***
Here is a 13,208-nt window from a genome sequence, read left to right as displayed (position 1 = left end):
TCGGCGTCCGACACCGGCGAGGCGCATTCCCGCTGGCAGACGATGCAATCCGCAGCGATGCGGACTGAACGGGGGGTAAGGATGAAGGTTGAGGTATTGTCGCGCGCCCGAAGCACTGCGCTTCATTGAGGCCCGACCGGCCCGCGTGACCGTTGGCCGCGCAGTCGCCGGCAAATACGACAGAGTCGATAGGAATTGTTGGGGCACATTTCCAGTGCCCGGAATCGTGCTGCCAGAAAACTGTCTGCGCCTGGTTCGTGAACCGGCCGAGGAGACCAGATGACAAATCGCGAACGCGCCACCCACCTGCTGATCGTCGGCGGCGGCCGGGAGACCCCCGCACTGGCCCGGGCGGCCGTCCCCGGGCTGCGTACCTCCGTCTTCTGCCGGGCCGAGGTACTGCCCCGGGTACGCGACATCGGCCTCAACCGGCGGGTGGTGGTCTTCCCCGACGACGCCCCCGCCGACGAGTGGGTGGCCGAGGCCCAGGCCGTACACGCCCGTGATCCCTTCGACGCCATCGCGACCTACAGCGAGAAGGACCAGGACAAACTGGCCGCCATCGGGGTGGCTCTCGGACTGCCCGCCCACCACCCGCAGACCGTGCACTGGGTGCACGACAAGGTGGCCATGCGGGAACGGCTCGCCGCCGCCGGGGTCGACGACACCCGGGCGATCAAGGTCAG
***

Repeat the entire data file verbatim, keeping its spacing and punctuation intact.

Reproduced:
Here is a 13,208-nt window from a genome sequence, read left to right as displayed (position 1 = left end):
TCGGCGTCCGACACCGGCGAGGCGCATTCCCGCTGGCAGACGATGCAATCCGCAGCGATGCGGACTGAACGGGGGGTAAGGATGAAGGTTGAGGTATTGTCGCGCGCCCGAAGCACTGCGCTTCATTGAGGCCCGACCGGCCCGCGTGACCGTTGGCCGCGCAGTCGCCGGCAAATACGACAGAGTCGATAGGAATTGTTGGGGCACATTTCCAGTGCCCGGAATCGTGCTGCCAGAAAACTGTCTGCGCCTGGTTCGTGAACCGGCCGAGGAGACCAGATGACAAATCGCGAACGCGCCACCCACCTGCTGATCGTCGGCGGCGGCCGGGAGACCCCCGCACTGGCCCGGGCGGCCGTCCCCGGGCTGCGTACCTCCGTCTTCTGCCGGGCCGAGGTACTGCCCCGGGTACGCGACATCGGCCTCAACCGGCGGGTGGTGGTCTTCCCCGACGACGCCCCCGCCGACGAGTGGGTGGCCGAGGCCCAGGCCGTACACGCCCGTGATCCCTTCGACGCCATCGCGACCTACAGCGAGAAGGACCAGGACAAACTGGCCGCCATCGGGGTGGCTCTCGGACTGCCCGCCCACCACCCGCAGACCGTGCACTGGGTGCACGACAAGGTGGCCATGCGGGAACGGCTCGCCGCCGCCGGGGTCGACGACACCCGGGCGATCAAGGTCAG